5 Bizarre Online Hoaxes, Including Manti Te'o's Fake Girlfriend

2. Sarah Philips

Sarah Philips' ascent in the world of sports betting coverage was, like most things on the internet, fast. Philips began garnering attention as a frequent poster to forums on Covers.com, a gambling website. After taking notice of her rising popularity within the forums, Covers offered her a chance to write her own column on the site. Questions about the self-described "girly-girl" college student shot up almost immediately when the photos she'd handed in to run alongside her columns all seemed to be of totally different women. She insisted one image (which had appeared on the site "Hot Chicks with Douchebags" -- prime Catfish fodder if there were ever was one) was simply taken when she was younger.

Nonetheless, her articles were characterized by confidence and a readily apparent knowledge of betting and sports stats. It wasn't long before ESPN.com came calling with an offer to take her column to their site.

Meanwhile, Philips had reached out to a college student who had started a successful Facebook page called "NBA Memes," where he posted funny captions on sports-related photos. Philips asked him whether he wanted to be an editor on a new sports comedy site she was launching. She also extended the invitation to a man she'd struck up a correspondence with through the Covers forums. Long story short: Sarah Philips never hired them, but she did intimidate, threaten, and even extort them with the help of two men she had described as personal friends and associates in her burgeoning scam.

Deadspin wrote about the Philips controversy in May of 2012, resulting in Philips attempting to explain herself on Twitter. About a week later, the site published a story from a source who claims Philips was steering business to a bookie. Another story on Deadspin quotes a source who claims Philips was essentially working for a "puppetmaster" who has "threatened" people in the past.

ESPN, naturally, fired Philips in the wake of Deadspin's exposé.

3. Kaycee Nicole

The internet's ability to afford people a sense of immediate intimacy and attention coupled with relative anonymity has resulted in behavior known, however informally, as "M√ľnchausen by Internet." The Kaycee Nicole story is one such example of this phenomenon. In 1998, a teen girl named Kelli Jo Swenson, along with her friends, created an online persona they named "Kaycee Nicole," complete with a photo. The girls' involvement seemed to stop there, with Kell Jo's mother, Debbie Swenson, subsequently taking over it.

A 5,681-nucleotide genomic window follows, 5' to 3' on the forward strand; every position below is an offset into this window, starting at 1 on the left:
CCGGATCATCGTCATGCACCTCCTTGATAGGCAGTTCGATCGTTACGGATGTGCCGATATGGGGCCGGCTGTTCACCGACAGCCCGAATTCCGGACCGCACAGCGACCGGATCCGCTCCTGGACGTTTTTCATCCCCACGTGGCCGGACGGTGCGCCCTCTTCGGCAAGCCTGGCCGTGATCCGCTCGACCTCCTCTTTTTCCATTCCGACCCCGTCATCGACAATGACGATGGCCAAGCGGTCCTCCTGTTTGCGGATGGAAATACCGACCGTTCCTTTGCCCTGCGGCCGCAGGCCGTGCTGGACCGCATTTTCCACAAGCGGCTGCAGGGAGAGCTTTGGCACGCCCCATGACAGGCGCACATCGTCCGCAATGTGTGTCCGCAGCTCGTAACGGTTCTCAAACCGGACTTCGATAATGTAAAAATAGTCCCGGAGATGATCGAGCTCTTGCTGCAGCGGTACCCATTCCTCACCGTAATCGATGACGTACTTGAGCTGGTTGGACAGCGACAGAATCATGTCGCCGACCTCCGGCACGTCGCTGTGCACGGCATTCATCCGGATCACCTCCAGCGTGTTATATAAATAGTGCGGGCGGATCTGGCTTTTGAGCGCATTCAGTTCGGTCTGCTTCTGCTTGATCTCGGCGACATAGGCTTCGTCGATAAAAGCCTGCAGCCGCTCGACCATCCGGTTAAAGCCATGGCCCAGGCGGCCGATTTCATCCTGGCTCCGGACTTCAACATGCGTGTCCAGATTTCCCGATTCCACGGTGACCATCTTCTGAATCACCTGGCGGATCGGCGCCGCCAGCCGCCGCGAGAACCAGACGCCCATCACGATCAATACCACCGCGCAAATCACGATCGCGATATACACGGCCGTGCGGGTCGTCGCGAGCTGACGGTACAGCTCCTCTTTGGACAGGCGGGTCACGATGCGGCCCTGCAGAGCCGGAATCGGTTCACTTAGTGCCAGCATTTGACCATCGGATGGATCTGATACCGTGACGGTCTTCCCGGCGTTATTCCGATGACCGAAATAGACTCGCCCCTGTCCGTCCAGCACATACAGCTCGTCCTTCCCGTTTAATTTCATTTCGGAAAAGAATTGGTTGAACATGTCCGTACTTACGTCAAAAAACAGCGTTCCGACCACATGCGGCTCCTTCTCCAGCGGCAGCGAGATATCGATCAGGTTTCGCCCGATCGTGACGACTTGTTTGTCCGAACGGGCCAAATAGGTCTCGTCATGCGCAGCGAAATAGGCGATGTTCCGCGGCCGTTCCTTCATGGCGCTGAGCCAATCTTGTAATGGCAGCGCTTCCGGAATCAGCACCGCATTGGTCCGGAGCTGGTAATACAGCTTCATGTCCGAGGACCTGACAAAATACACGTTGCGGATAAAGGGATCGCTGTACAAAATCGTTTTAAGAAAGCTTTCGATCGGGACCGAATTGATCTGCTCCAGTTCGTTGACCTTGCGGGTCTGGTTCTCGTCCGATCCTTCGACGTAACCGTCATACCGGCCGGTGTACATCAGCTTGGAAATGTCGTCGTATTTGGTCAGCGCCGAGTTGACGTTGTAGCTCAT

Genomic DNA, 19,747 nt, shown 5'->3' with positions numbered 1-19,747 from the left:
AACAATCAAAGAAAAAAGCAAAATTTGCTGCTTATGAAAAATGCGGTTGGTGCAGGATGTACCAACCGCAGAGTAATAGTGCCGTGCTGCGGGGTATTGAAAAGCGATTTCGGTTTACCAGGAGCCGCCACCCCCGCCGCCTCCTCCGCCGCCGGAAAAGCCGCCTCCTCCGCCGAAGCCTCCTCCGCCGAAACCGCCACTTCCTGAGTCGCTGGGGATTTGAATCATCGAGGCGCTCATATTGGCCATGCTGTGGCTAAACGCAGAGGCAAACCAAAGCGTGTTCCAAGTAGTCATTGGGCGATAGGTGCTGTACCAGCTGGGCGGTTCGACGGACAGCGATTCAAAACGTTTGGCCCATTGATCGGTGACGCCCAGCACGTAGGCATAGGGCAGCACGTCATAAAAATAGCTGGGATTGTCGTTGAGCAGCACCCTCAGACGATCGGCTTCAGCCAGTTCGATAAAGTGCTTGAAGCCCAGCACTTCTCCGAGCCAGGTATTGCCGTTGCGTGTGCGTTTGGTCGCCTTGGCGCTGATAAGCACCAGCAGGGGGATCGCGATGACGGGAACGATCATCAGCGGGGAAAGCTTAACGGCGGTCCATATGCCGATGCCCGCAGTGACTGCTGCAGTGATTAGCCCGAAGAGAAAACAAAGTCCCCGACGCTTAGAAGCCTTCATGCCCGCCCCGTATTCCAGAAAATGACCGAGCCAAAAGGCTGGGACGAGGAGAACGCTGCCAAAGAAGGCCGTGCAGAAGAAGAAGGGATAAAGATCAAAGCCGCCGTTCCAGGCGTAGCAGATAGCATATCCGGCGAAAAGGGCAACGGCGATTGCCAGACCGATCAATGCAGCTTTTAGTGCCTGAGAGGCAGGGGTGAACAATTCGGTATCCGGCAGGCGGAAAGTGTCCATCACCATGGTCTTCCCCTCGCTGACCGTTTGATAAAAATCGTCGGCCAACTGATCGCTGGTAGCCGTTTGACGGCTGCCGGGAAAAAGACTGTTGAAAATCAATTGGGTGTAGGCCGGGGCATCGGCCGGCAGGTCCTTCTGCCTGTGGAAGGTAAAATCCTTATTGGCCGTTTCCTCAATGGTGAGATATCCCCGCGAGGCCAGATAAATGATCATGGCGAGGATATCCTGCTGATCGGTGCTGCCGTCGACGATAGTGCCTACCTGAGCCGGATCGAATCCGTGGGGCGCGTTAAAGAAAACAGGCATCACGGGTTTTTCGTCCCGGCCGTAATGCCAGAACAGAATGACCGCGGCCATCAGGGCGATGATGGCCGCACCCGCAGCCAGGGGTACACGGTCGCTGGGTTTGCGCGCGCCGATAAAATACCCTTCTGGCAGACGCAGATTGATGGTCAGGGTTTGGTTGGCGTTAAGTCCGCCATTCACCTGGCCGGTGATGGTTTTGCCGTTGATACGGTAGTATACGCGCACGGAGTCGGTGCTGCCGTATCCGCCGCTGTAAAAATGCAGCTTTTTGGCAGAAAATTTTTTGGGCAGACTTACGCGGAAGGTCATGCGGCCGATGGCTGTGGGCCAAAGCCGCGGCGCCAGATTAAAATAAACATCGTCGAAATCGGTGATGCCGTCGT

In 1999, "Kaycee Swenson" began posting on a site called CollegeClub. In 2000, she revealed that she had been in remission from leukemia, but that her cancer had returned. Kaycee eventually began posting about her illness on a blog called "Living Colours" in August of 2000. The blog's readership grew as Kaycee shared her struggle, with well-wishers corresponding with the dying girl both online and over the telephone.

Kaycee Nicole eventually passed away on May 14, 2001 at the age of 19.

Soon after, inconsistencies in Kaycee's story began to unravel, and Debbie eventually revealed that she'd been playing the part of Kaycee online, adding that, nonetheless, "I know I helped a lot of people in a lot of different ways."

4. David Manning

You know how even the worst movies seem to have at least one positive review featured on their promotional material? You can thank David Manning for a handful of those.

In 2001, Newsweek's John Horn decided to do some digging into Manning's reviews -- which included glowing, effusive praise for such turkeys as Rob Schnieder's The Animal -- and discovered that the paper he claimed to work for, Connecticut-based Ridgefield Press, had never heard of him. In June 2001, Horn revealed that Manning was not a real reviewer but, rather, a hoax created by a Sony employee later identified as marketing executive Matthew Cramer, who had cooked up the reviews to promote films released by Sony subsidiary Columbia Pictures. The Connecticut attorney general's office eventually launched an investigation into the con, and Sony agreed to pay the state $326,000.

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